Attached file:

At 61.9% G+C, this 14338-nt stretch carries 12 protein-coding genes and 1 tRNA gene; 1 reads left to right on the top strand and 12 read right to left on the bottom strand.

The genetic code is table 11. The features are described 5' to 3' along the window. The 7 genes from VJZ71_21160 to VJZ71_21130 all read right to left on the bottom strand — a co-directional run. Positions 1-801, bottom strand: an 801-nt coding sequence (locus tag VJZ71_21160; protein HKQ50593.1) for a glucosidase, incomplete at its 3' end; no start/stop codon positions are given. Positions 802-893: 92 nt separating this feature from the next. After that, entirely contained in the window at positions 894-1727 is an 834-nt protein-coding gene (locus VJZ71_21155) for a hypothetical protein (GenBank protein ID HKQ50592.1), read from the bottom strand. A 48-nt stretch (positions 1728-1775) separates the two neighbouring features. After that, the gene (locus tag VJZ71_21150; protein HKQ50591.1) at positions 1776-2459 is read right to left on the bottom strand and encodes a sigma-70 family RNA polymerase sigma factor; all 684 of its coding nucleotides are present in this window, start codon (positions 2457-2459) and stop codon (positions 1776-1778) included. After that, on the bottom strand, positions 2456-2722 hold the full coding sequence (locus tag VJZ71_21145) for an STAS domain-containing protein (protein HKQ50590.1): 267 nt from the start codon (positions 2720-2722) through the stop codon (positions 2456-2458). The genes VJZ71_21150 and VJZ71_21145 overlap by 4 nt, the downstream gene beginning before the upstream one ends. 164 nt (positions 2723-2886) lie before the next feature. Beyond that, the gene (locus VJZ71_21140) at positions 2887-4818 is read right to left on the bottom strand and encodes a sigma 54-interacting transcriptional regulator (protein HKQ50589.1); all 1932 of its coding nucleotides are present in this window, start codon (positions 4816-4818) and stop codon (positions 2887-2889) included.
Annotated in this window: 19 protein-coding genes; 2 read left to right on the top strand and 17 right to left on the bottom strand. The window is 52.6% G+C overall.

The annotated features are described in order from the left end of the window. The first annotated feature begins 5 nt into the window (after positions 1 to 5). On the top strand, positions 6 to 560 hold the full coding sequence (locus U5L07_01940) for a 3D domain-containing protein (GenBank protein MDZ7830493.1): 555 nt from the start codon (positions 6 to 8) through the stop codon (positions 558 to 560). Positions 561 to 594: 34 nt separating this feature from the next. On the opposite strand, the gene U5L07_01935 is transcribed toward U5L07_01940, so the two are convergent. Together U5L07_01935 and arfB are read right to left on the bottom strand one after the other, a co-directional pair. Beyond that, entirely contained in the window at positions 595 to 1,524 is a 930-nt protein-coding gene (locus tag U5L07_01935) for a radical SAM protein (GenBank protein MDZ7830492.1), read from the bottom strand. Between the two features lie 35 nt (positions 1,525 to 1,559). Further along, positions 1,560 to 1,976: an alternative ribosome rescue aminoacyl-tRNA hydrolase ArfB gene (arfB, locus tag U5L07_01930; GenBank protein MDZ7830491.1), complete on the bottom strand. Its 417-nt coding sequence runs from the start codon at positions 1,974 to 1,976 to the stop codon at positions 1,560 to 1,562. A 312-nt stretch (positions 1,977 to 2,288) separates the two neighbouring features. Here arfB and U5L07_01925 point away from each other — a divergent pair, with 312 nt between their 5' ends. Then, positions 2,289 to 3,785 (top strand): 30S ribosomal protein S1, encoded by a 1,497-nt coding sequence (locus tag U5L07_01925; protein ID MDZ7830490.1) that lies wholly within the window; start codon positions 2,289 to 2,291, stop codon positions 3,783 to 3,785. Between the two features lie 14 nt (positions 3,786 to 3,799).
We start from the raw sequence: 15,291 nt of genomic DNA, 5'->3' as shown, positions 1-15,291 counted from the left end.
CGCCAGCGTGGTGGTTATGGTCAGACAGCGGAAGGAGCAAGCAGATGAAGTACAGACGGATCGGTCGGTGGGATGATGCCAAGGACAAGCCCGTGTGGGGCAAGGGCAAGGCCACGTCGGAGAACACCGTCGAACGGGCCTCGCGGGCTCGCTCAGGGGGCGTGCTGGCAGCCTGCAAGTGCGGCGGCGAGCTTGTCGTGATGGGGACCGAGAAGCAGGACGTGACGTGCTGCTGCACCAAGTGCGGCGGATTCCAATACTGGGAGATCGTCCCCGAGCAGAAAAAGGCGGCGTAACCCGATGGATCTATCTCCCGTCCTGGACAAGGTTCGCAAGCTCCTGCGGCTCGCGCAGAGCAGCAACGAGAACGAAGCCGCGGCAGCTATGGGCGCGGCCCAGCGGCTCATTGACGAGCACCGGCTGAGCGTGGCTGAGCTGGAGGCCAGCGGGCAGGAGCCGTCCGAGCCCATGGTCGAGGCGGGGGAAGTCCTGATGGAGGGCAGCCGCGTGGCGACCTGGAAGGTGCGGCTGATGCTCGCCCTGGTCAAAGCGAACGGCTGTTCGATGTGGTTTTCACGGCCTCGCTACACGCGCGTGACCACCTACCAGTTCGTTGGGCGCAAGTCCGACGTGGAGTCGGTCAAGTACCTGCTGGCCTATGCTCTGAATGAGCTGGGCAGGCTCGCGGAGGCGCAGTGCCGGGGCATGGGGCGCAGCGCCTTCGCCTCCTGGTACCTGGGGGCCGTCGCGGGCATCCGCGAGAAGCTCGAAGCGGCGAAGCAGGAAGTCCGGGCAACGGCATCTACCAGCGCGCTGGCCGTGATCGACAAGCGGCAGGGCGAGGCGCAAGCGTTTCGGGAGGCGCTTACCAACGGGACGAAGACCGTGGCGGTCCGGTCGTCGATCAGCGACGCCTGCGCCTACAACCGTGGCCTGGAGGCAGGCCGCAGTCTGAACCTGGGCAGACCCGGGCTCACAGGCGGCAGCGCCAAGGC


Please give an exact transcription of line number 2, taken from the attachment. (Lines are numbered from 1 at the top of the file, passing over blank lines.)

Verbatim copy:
The genetic code is table 11. The features are described 5' to 3' along the window. The 7 genes from VJZ71_21160 to VJZ71_21130 all read right to left on the bottom strand — a co-directional run. Positions 1-801, bottom strand: an 801-nt coding sequence (locus tag VJZ71_21160; protein HKQ50593.1) for a glucosidase, incomplete at its 3' end; no start/stop codon positions are given. Positions 802-893: 92 nt separating this feature from the next. After that, entirely contained in the window at positions 894-1727 is an 834-nt protein-coding gene (locus VJZ71_21155) for a hypothetical protein (GenBank protein ID HKQ50592.1), read from the bottom strand. A 48-nt stretch (positions 1728-1775) separates the two neighbouring features. After that, the gene (locus tag VJZ71_21150; protein HKQ50591.1) at positions 1776-2459 is read right to left on the bottom strand and encodes a sigma-70 family RNA polymerase sigma factor; all 684 of its coding nucleotides are present in this window, start codon (positions 2457-2459) and stop codon (positions 1776-1778) included. After that, on the bottom strand, positions 2456-2722 hold the full coding sequence (locus tag VJZ71_21145) for an STAS domain-containing protein (protein HKQ50590.1): 267 nt from the start codon (positions 2720-2722) through the stop codon (positions 2456-2458). The genes VJZ71_21150 and VJZ71_21145 overlap by 4 nt, the downstream gene beginning before the upstream one ends. 164 nt (positions 2723-2886) lie before the next feature. Beyond that, the gene (locus VJZ71_21140) at positions 2887-4818 is read right to left on the bottom strand and encodes a sigma 54-interacting transcriptional regulator (protein HKQ50589.1); all 1932 of its coding nucleotides are present in this window, start codon (positions 4816-4818) and stop codon (positions 2887-2889) included.